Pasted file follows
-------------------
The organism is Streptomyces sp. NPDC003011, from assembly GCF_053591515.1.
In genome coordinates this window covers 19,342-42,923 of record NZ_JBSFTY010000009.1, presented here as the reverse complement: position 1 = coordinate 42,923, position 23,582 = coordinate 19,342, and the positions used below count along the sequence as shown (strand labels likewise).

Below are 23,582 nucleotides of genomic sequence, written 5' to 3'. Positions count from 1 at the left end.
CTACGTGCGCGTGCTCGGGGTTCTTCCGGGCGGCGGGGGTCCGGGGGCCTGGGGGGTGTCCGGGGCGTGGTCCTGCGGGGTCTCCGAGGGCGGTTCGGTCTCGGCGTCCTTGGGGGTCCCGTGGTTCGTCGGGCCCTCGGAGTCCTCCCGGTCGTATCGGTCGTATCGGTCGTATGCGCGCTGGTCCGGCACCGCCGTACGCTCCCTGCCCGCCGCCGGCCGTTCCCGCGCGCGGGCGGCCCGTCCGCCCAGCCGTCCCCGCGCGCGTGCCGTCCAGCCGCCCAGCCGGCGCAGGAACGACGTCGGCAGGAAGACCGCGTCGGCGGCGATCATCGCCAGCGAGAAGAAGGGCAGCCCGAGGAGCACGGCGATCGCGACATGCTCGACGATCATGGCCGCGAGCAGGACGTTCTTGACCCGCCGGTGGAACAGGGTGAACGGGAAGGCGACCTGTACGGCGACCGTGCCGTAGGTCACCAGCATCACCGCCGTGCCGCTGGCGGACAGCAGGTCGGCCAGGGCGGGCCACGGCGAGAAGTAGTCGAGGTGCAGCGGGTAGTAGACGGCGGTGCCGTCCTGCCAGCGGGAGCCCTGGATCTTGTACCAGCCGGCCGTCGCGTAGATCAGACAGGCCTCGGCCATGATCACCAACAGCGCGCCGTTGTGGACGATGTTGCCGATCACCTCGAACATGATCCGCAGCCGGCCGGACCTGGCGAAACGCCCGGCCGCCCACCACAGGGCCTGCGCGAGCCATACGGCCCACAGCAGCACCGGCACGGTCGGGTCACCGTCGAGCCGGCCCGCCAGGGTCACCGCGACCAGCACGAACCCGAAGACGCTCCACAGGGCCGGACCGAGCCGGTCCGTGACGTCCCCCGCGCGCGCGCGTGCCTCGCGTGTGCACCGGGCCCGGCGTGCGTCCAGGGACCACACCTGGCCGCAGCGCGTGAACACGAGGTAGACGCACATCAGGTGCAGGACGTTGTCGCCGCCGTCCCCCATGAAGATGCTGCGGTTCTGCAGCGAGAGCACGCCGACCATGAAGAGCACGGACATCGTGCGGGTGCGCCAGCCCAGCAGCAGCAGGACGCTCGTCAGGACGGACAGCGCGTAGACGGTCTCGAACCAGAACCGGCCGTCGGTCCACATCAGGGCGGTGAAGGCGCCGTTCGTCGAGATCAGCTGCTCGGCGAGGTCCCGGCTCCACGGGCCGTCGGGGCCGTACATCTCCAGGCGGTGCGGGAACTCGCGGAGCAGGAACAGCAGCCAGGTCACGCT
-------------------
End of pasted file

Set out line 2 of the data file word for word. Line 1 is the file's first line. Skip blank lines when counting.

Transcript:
In genome coordinates this window covers 19,342-42,923 of record NZ_JBSFTY010000009.1, presented here as the reverse complement: position 1 = coordinate 42,923, position 23,582 = coordinate 19,342, and the positions used below count along the sequence as shown (strand labels likewise).